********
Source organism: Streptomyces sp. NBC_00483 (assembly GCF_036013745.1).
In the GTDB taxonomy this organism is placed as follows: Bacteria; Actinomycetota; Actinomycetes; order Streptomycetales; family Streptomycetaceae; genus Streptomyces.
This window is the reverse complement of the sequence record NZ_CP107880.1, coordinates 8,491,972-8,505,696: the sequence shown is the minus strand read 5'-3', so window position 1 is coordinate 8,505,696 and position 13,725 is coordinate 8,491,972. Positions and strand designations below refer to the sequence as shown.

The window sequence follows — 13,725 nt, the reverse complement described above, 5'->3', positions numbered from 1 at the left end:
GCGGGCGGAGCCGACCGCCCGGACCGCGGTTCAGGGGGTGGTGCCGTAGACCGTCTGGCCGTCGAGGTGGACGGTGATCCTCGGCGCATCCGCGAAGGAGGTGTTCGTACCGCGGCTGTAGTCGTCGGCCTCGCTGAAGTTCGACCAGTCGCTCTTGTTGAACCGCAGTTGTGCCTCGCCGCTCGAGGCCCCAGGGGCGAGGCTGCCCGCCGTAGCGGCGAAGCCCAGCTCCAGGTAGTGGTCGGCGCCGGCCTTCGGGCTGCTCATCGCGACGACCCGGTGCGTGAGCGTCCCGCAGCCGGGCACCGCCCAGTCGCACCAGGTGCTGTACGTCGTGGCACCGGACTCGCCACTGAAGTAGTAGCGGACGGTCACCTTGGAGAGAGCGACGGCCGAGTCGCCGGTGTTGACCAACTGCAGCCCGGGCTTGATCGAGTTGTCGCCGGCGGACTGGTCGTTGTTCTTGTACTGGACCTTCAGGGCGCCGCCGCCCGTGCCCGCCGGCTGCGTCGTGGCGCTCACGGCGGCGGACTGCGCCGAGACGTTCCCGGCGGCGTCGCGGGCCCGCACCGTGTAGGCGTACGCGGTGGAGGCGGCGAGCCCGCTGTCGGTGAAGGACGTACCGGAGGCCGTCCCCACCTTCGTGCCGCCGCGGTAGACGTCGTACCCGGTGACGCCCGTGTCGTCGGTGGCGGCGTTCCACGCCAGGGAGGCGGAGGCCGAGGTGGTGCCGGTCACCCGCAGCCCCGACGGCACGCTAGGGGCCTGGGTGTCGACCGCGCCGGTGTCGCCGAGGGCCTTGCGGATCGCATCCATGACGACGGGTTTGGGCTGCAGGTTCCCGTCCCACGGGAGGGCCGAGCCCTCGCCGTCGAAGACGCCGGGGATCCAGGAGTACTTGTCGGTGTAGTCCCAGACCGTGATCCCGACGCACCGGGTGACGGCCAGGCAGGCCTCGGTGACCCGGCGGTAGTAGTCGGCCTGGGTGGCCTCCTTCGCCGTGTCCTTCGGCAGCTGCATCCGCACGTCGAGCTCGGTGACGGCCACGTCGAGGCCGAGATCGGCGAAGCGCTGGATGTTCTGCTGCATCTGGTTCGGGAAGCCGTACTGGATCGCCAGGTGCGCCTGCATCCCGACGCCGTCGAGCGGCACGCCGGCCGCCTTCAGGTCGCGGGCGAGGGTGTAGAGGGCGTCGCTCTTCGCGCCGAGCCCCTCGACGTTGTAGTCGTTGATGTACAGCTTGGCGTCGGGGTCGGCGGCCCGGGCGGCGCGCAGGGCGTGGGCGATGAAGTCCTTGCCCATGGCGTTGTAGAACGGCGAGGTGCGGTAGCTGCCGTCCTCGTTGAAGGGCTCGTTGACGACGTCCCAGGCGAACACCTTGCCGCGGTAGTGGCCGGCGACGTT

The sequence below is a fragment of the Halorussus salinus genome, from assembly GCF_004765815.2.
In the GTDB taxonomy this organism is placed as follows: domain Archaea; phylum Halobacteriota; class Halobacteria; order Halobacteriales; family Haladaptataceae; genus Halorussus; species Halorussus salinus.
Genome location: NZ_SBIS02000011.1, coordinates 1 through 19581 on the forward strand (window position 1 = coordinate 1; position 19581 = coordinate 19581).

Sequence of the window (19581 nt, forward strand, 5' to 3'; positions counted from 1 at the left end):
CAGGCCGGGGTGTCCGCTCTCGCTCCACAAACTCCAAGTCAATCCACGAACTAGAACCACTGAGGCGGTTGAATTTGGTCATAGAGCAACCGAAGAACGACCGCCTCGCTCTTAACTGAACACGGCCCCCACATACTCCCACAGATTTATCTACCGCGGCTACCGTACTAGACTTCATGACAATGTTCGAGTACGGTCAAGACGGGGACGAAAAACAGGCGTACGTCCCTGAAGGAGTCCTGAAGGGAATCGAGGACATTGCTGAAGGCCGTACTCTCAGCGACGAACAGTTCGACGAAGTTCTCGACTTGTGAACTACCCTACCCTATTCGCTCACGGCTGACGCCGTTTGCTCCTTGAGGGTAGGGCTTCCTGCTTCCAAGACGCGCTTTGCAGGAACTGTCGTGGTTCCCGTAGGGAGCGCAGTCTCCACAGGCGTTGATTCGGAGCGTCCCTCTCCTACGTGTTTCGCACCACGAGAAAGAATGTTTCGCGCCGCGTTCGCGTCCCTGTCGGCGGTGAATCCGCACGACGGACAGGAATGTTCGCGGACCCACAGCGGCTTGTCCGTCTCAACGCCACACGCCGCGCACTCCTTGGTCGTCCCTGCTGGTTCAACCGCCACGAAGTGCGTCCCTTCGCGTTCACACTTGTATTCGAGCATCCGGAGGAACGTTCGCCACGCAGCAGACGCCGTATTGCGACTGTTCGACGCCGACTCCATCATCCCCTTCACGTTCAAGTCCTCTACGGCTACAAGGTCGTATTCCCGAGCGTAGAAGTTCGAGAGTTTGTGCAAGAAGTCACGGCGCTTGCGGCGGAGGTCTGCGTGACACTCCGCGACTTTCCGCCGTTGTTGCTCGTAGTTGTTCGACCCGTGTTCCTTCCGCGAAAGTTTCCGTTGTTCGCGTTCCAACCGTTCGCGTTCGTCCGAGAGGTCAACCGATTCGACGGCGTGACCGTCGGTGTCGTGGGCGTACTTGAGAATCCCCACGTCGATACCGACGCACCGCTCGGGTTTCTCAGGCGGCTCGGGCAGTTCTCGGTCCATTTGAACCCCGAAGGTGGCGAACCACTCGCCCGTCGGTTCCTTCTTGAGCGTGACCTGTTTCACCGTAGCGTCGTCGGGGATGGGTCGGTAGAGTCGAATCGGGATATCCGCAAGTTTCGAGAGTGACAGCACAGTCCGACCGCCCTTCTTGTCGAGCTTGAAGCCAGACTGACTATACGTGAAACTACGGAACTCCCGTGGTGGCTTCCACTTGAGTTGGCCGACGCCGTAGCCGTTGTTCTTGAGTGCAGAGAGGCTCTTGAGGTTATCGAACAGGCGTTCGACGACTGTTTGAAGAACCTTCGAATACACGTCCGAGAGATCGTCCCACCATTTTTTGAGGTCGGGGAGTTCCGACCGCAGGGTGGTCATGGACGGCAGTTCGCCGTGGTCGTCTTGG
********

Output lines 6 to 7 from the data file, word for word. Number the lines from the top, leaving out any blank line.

The sequence below is a fragment of the Halorussus salinus genome, from assembly GCF_004765815.2.
In the GTDB taxonomy this organism is placed as follows: domain Archaea; phylum Halobacteriota; class Halobacteria; order Halobacteriales; family Haladaptataceae; genus Halorussus; species Halorussus salinus.